Covid-19: US FDA fires spokesperson over misleading claims about convalescent plasmaBMJ 2020; 370 doi: https://doi.org/10.1136/bmj.m3400 (Published 02 September 2020) Cite this as: BMJ 2020;370:m3400
The US Food and Drug Administration has reportedly fired its chief spokesperson, Emily Miller, after just 12 days in the job, after criticism of the agency for misleading claims about the benefits of convalescent plasma in treating covid-19.
On 23 August the FDA approved convalescent plasma for emergency use in hospital patients with covid-19.1 At the time, President Donald Trump, the FDA commissioner Stephen Hahn, and the health and human services secretary Alex Azar all claimed that plasma reduced deaths by 35%, sparking criticism from experts who warned that there was not enough evidence to show that convalescent plasma worked.
The 35% figure was not included in the FDA’s authorisation letter, the memo written by FDA scientists, or the often cited Mayo Clinic study looking at the effect of plasma on mortality among patients admitted to hospital with covid-19.
Miller—formerly a journalist and the communications director and spokesperson for the Republican Senator Ted Cruz’s re-election campaign—has since been fired by the FDA, and the Department of Health and Human Services has terminated the contract of one of its public relations consultants. The New York Times said that the consultant had advised Hahn to correct the misleading 35% claim.2
A preprint of a paper,3 which has been submitted to BMJ Open but not yet peer reviewed, has looked at the currently available literature on convalescent plasma for severe covid-19 illness. Researchers from the UK Drug Safety Research Unit and the University of Portsmouth used the Benefit-Risk Action Team framework to assess the treatment when compared with standard care, placebo, or other treatments. They included four studies with comparative data.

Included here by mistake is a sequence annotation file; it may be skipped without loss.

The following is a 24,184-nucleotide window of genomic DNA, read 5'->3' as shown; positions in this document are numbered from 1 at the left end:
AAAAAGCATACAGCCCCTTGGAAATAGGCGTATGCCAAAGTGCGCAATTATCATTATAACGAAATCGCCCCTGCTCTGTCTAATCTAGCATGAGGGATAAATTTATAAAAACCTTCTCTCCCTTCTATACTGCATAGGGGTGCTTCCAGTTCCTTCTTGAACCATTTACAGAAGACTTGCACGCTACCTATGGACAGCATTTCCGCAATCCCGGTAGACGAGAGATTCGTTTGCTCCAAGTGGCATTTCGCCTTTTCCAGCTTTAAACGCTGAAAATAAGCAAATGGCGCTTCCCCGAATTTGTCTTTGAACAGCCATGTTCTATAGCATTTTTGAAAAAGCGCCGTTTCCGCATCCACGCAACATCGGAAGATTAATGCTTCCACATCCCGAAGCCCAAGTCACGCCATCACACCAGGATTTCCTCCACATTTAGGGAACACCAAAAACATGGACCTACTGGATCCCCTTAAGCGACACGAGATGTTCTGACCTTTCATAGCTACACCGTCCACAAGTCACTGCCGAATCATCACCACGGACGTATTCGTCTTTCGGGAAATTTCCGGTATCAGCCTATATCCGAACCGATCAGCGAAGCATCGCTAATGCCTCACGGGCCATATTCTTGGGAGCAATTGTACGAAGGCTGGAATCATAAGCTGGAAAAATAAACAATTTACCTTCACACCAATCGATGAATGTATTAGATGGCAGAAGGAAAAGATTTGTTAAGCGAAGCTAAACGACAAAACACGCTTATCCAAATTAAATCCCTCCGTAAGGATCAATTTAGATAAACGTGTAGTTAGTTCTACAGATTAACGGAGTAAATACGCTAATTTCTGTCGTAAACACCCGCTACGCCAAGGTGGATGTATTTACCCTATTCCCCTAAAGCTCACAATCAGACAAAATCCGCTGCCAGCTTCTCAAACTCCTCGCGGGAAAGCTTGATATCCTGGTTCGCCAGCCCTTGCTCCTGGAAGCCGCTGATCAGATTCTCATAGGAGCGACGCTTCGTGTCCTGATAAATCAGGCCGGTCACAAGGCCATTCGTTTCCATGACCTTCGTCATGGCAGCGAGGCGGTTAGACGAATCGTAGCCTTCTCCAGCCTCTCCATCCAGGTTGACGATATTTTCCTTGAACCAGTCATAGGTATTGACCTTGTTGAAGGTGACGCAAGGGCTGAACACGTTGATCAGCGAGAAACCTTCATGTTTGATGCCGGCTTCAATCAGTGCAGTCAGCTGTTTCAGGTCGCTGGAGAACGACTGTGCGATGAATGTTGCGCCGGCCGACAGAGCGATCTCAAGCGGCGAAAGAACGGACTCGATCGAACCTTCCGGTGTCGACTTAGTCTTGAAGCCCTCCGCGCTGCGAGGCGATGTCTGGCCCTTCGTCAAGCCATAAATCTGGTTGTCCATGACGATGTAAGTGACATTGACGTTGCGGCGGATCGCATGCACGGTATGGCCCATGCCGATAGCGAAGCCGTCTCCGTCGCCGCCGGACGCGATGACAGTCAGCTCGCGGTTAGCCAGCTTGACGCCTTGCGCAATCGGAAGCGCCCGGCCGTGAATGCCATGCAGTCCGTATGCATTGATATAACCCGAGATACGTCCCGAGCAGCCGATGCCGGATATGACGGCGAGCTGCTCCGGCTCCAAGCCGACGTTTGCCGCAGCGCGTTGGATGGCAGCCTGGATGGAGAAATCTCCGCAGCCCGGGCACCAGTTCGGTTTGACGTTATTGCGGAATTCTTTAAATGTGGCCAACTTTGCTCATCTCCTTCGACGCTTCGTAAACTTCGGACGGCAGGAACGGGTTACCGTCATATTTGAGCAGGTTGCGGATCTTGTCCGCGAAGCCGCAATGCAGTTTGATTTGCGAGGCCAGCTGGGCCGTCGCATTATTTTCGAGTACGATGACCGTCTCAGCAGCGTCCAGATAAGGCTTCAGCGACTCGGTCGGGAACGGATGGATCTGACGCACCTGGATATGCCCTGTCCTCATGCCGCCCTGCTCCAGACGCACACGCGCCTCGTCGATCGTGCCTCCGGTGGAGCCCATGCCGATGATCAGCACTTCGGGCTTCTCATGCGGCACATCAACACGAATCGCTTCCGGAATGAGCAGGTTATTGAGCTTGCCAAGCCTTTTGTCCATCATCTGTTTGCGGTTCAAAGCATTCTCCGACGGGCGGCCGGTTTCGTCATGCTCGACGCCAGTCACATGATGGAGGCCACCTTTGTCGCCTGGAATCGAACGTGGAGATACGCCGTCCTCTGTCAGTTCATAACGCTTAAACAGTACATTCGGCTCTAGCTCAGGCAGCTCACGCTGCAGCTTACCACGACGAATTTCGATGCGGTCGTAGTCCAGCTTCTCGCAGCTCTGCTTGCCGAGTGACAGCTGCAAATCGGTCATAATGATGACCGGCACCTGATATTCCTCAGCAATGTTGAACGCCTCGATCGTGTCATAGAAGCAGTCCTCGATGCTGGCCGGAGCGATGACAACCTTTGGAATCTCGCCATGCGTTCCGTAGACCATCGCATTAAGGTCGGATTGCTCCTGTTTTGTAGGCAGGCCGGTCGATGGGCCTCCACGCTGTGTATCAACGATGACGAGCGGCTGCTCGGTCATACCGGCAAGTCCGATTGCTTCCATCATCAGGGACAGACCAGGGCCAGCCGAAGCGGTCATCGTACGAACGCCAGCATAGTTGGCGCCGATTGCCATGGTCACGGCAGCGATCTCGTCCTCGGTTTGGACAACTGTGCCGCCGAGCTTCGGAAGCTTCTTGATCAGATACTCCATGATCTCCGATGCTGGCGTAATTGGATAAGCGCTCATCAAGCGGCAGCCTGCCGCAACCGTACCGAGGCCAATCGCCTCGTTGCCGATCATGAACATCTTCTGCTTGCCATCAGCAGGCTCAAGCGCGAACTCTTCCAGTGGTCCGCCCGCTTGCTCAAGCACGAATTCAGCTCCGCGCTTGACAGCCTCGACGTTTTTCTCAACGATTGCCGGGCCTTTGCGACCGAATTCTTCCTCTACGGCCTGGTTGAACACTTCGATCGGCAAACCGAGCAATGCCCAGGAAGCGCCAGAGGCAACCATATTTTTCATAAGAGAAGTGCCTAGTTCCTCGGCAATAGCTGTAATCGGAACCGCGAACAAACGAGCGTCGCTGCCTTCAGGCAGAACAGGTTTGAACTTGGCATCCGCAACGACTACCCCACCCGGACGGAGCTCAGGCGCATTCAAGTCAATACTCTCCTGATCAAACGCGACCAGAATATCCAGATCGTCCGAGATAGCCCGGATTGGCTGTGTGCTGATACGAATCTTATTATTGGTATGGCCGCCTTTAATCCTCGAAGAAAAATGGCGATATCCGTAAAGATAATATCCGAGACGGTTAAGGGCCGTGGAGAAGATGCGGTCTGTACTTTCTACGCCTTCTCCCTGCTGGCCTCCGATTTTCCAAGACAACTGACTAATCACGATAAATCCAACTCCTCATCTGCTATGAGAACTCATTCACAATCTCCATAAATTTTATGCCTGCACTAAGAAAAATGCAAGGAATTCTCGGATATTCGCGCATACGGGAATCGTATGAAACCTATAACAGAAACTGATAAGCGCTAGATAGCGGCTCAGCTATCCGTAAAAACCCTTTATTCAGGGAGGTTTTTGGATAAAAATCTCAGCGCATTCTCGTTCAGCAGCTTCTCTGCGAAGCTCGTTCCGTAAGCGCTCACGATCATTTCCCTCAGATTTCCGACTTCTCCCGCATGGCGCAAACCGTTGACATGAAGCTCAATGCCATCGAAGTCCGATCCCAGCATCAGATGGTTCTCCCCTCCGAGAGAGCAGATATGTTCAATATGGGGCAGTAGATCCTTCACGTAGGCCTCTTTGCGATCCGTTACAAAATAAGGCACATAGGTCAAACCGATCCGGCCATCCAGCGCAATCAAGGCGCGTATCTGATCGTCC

The team found that one study, a randomised controlled trial, reported a “non-statistically significant shortening of time to clinical improvement of 2.15 days (95% confidence interval –5.28 to 0.99 days) in the intervention group compared with the control group, with a possible signal of increased efficacy amongst a small subset of patients with severe but not life threatening disease.”
However, they noted that this study may have been underpowered and that the findings of the other three studies—controlled non-randomised studies—were “limited by small patient numbers, lack of randomisation, and confounding by co-administration of other treatments.”
The team concluded that there was “insufficient evidence” and that they were unable to complete the data summary table for a systematic benefit-risk assessment. “As such a benefit-risk conclusion could not be made,” they wrote.
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